Margaret Hale: The Morbid Homemaker

23 March 2012

Daniela Denby-Ashe Portrays Margaret Hale in the BBC Adaptation of “North and South.”

Margaret Hale is a good and proper English lady who confronts angry rioters and challenges men on questions of industrial labor relations. Her brother is a mutineer living in exile in Spain. Her father is former vicar turned non-conformist who has relocated his family from an idyllic southern village to a bleak northern industrial town where her mother’s health promptly begins to fail. At nineteen years old she has to contend with death, civil unrest and the police, but along the way she grows  enamored to her dynamic new way of life in the North of Britain.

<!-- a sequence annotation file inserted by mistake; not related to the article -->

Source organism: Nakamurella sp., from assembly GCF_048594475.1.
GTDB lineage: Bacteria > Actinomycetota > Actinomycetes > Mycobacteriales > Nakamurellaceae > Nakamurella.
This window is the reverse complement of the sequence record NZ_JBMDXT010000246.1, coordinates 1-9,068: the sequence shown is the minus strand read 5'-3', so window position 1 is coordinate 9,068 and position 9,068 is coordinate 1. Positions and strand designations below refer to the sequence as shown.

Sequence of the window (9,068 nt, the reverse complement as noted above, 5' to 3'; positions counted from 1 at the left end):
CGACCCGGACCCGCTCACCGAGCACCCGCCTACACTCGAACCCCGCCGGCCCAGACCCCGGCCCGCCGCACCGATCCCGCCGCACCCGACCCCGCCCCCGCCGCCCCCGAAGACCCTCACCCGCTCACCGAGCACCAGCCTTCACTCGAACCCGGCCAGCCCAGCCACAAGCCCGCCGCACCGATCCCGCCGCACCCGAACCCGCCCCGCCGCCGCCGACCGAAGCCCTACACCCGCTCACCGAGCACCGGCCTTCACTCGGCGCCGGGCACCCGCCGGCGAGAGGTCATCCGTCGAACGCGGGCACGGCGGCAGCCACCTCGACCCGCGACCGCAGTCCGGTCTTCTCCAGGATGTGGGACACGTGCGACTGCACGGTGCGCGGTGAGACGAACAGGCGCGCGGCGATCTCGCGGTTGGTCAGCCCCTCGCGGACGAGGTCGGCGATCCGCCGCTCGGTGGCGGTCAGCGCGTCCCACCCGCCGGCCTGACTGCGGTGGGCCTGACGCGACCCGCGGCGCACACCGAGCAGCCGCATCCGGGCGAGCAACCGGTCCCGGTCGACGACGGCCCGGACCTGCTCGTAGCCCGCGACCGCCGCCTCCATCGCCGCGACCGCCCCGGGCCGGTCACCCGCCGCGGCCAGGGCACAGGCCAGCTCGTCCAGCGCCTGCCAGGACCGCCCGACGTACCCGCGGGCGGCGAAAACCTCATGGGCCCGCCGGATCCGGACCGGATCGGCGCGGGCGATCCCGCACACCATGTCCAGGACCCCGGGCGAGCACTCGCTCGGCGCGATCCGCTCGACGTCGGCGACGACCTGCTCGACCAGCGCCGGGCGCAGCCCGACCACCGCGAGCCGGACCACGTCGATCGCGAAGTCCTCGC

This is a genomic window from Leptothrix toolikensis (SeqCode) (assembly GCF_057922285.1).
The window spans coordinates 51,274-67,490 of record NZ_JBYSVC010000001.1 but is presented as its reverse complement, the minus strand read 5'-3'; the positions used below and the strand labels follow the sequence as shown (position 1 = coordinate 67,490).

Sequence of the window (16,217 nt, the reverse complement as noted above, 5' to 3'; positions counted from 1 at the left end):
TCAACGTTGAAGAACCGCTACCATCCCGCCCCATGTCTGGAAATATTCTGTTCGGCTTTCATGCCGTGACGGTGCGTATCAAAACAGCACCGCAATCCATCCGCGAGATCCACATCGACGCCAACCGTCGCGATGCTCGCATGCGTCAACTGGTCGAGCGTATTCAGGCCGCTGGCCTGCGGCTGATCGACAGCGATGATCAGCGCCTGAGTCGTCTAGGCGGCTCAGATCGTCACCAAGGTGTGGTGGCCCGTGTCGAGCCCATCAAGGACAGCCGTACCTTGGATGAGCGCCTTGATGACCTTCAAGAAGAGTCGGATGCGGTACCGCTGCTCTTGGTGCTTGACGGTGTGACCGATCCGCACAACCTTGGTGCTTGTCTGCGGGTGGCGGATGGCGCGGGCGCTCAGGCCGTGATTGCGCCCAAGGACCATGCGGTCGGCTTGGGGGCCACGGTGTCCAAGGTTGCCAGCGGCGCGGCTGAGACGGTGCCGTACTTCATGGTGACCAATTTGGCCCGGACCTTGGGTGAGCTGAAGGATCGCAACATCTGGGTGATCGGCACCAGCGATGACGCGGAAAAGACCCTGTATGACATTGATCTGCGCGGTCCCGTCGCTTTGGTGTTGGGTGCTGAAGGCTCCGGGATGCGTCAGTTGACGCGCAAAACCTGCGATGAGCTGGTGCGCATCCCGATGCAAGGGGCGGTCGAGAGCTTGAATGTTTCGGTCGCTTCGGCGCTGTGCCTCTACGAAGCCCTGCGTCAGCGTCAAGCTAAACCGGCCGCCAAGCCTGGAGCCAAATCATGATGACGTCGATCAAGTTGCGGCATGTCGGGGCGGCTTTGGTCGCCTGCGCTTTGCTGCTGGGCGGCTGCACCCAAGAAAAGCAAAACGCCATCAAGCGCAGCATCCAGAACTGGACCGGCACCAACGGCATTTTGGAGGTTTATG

Published as a weekly from 1854-55, Elizabeth Gaskell’s North and South takes an unflinching look at the fault lines in British society in the aftermath of the Industrial Revolution. Weaving contemporary social issues into an elegant coming-of-age story, Gaskell takes a frank yet even-handed view of the cultural differences between the industrial North and agrarian South, and the emergence of labor unions. She portrays religious intolerance, the injustice of courts martial, and the entrapment of women. She takes on all of these issues and more with a combination of clarity, nuance and sophistication that is rare among social critics of any century.

North and South is a veritable treasure trove of historical detail and nuance of the sort beloved by social historians and period writers alike. Here the cultural norms that form the background of more conventional works are brought into the forefront, contrasted across regional and class lines, made the topics of passionate debate, and—best of all—transgressed. It is also a good story. One of its most poignant features consists in its portrayal of ritual mourning and compassion toward dying as wellsprings of social cohesion.

 

Class War in Milton-Northern